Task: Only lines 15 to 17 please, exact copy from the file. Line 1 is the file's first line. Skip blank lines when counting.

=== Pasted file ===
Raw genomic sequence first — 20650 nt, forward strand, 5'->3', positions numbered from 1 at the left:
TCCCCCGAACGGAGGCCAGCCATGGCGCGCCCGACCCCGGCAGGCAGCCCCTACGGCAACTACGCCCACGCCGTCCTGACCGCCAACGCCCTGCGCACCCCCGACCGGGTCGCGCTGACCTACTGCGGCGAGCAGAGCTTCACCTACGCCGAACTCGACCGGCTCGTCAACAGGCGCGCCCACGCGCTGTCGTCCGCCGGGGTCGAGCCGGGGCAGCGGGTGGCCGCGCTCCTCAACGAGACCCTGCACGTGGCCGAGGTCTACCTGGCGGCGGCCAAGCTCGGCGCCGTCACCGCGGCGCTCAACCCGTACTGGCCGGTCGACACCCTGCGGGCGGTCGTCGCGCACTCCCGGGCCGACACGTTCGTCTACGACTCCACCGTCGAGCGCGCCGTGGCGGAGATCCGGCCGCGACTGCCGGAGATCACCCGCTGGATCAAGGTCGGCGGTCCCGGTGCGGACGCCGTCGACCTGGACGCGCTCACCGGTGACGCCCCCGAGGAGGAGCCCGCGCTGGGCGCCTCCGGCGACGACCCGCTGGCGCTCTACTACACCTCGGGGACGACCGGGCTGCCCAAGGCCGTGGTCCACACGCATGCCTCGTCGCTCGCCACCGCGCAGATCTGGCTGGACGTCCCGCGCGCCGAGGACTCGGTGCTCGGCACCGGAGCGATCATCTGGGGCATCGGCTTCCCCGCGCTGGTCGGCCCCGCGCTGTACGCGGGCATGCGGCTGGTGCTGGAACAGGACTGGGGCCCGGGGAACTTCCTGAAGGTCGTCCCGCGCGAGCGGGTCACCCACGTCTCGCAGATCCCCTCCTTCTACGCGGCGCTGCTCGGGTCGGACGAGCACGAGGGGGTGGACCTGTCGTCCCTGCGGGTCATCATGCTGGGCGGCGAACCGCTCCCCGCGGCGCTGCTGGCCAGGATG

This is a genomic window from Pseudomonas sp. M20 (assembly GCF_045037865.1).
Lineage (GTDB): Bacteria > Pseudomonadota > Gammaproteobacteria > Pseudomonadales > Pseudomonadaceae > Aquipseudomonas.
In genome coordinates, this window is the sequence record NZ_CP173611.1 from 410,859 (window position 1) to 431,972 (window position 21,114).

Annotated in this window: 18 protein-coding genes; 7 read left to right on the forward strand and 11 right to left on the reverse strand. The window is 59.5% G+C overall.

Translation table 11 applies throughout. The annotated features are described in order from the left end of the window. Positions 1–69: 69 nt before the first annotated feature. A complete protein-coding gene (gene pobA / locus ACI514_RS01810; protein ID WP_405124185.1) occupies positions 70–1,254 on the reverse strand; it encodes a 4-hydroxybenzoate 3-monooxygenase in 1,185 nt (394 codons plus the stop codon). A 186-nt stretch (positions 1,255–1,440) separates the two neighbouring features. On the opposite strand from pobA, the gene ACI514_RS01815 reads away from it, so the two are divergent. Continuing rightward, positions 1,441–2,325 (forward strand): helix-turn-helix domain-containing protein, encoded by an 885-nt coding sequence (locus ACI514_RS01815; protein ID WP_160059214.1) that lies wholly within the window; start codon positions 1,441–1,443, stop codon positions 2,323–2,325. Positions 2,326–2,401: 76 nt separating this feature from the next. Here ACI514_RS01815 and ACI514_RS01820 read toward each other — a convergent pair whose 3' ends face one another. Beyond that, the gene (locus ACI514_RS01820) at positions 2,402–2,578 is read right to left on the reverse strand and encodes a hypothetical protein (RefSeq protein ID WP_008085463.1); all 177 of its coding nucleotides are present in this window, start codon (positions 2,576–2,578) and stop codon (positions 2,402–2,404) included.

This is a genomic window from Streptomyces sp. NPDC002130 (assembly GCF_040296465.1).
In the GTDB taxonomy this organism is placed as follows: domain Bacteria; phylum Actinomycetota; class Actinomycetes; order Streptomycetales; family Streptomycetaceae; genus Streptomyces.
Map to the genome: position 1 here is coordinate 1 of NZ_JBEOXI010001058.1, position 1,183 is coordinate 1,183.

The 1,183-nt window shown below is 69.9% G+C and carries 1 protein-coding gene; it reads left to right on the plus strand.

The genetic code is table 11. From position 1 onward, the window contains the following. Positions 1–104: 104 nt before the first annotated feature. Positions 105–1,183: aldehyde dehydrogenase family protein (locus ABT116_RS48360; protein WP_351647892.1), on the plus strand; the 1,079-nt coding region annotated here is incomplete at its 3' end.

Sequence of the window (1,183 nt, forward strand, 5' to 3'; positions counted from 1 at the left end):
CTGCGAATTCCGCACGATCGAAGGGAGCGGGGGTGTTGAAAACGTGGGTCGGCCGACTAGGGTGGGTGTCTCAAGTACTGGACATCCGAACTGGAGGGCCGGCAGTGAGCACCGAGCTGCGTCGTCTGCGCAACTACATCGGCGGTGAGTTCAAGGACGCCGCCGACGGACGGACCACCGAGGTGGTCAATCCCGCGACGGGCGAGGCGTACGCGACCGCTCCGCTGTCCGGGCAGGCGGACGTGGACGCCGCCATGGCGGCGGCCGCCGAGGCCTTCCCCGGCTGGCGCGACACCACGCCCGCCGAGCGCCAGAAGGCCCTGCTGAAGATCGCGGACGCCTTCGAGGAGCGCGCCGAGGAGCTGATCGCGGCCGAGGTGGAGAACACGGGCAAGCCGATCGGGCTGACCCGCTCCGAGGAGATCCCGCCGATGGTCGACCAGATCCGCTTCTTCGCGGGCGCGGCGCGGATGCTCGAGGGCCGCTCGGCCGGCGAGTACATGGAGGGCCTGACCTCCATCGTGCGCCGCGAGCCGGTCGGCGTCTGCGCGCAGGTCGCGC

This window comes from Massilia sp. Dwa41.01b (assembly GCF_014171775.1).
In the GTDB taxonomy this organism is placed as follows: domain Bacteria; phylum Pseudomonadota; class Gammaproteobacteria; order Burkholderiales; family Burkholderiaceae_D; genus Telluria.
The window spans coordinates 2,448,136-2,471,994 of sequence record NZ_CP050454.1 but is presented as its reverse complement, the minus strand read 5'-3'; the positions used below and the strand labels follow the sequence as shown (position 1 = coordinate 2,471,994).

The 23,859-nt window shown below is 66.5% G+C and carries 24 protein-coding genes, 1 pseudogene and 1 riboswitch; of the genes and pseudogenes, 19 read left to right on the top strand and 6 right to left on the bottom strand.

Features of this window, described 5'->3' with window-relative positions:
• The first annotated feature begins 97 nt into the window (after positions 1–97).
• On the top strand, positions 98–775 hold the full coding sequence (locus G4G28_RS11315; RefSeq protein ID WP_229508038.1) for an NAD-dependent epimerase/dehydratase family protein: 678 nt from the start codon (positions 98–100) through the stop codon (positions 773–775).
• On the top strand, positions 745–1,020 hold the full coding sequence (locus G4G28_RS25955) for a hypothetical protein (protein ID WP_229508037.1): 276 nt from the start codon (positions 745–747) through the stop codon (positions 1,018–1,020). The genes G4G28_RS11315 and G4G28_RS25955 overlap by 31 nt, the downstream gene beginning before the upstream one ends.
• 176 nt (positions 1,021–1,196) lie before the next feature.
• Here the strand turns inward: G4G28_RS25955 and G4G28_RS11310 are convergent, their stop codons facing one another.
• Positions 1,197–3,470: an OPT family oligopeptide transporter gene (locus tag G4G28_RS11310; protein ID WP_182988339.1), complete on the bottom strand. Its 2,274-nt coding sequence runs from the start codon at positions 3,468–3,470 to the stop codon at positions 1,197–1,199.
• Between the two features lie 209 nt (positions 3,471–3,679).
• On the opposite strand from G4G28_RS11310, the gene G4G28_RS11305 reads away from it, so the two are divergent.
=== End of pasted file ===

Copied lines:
This window comes from Massilia sp. Dwa41.01b (assembly GCF_014171775.1).
In the GTDB taxonomy this organism is placed as follows: domain Bacteria; phylum Pseudomonadota; class Gammaproteobacteria; order Burkholderiales; family Burkholderiaceae_D; genus Telluria.
The window spans coordinates 2,448,136-2,471,994 of sequence record NZ_CP050454.1 but is presented as its reverse complement, the minus strand read 5'-3'; the positions used below and the strand labels follow the sequence as shown (position 1 = coordinate 2,471,994).